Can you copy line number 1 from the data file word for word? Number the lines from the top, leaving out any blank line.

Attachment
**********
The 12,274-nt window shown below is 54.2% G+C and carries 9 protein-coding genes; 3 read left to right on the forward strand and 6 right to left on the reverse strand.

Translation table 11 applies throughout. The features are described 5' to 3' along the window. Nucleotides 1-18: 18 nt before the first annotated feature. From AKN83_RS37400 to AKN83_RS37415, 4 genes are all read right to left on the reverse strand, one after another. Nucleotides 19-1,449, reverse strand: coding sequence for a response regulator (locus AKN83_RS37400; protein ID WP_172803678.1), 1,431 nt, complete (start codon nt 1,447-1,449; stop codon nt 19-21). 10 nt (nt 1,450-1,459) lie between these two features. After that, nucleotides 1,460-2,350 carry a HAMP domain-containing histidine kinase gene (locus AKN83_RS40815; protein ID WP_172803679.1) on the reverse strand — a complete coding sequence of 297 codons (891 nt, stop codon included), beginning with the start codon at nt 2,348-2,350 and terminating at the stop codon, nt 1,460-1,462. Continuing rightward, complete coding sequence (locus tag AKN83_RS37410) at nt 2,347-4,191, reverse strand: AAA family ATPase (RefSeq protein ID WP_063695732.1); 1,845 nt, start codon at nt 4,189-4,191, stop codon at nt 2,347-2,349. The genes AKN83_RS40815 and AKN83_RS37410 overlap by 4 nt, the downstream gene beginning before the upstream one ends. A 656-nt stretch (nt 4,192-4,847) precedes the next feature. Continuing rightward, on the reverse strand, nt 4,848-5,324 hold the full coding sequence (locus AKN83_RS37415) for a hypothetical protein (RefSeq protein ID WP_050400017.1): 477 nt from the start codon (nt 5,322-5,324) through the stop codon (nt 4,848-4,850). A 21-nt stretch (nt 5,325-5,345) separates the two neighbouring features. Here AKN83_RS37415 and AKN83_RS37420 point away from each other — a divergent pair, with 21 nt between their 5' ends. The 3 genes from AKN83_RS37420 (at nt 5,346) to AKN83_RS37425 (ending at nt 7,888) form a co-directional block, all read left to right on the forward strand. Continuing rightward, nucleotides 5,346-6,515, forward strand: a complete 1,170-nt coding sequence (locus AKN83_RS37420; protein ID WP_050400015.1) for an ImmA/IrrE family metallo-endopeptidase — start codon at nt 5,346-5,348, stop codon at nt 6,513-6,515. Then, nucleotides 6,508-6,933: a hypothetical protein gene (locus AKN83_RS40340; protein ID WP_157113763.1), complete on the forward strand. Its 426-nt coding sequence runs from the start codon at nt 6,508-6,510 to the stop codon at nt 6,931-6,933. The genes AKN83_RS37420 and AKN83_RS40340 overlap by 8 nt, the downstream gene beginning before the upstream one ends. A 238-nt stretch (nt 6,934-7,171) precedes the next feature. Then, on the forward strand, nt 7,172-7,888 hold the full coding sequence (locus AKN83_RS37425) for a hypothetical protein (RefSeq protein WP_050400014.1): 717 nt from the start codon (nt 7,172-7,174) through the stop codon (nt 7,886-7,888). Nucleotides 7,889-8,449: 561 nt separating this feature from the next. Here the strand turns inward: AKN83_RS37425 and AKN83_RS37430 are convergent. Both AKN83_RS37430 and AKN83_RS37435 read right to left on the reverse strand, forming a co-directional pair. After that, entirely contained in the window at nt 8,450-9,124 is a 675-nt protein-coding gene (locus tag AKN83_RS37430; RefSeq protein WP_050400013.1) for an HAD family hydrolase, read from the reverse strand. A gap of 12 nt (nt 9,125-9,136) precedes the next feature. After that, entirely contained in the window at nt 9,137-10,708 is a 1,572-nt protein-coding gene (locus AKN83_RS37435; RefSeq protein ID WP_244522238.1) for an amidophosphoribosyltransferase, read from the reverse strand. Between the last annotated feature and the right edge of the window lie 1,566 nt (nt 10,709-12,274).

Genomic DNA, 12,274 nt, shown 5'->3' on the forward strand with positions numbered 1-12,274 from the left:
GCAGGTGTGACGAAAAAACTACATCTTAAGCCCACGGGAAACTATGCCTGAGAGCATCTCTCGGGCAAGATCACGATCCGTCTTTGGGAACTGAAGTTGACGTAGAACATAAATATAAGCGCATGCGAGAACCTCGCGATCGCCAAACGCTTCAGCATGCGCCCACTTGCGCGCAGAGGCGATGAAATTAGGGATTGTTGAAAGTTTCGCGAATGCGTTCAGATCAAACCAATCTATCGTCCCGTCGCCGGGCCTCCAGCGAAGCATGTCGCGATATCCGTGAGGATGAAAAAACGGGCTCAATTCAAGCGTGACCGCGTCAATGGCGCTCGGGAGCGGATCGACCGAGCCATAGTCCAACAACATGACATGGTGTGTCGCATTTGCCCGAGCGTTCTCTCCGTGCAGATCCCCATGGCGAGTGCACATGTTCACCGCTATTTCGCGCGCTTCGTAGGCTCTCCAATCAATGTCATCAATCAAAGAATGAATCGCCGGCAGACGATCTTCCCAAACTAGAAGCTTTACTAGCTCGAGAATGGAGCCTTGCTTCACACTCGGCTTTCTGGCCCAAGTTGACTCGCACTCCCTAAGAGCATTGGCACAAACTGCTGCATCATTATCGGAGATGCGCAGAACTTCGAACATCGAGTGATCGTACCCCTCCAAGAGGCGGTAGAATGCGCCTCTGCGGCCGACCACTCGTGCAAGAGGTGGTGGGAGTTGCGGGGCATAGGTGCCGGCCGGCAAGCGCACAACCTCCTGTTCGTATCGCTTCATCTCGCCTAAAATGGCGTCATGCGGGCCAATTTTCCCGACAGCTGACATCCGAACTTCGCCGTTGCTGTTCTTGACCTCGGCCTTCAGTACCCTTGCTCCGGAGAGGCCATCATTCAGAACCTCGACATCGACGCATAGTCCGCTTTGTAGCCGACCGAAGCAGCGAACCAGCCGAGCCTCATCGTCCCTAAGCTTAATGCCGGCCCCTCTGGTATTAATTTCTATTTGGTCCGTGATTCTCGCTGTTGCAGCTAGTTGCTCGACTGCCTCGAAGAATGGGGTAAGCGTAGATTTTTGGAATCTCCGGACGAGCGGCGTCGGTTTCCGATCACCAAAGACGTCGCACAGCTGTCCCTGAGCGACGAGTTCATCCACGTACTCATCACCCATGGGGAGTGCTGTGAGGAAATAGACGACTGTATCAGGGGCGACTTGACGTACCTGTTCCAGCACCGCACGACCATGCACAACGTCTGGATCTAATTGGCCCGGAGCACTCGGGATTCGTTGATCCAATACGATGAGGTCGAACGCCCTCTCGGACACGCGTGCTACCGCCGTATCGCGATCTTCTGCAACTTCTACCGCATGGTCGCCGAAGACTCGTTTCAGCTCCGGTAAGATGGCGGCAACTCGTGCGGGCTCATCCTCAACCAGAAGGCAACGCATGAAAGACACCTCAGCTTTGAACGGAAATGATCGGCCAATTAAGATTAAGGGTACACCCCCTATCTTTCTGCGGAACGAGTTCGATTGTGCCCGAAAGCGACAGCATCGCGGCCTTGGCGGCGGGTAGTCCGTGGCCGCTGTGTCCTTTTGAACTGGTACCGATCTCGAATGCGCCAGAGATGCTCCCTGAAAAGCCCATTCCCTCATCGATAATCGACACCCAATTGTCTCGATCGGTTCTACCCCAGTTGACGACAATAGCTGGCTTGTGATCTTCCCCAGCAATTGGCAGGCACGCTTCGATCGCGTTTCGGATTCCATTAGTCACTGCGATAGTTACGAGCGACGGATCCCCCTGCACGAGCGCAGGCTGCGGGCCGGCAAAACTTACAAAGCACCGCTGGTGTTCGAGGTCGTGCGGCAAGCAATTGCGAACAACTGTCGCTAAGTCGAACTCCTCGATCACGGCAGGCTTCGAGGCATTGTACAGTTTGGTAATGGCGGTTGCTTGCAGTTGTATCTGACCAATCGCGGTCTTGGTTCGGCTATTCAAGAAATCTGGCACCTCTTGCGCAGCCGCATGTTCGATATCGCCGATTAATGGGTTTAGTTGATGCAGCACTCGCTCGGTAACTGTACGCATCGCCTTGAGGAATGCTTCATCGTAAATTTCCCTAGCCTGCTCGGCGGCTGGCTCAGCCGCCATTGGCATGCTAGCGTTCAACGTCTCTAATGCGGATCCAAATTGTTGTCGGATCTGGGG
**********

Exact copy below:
The 12,274-nt window shown below is 54.2% G+C and carries 9 protein-coding genes; 3 read left to right on the forward strand and 6 right to left on the reverse strand.